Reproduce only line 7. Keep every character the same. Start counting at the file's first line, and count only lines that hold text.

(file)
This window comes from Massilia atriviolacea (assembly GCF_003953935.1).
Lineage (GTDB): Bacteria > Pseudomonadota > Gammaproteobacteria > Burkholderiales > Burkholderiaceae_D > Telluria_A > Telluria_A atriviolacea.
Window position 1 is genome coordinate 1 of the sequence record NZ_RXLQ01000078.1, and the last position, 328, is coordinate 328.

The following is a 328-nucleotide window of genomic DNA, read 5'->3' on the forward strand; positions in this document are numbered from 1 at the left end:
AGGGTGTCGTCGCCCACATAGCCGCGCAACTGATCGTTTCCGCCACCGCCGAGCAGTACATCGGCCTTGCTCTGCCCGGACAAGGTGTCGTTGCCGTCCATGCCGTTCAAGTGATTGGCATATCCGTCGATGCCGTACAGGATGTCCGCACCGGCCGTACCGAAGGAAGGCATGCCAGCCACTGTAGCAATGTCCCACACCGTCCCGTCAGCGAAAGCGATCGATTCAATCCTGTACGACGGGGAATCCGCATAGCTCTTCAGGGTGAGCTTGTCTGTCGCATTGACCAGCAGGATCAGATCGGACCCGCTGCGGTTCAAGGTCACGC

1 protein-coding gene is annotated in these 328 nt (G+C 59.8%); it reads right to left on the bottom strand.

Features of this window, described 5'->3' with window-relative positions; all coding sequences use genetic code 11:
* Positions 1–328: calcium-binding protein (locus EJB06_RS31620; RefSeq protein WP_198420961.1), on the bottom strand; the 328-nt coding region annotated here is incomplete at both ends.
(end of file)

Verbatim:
Features of this window, described 5'->3' with window-relative positions; all coding sequences use genetic code 11: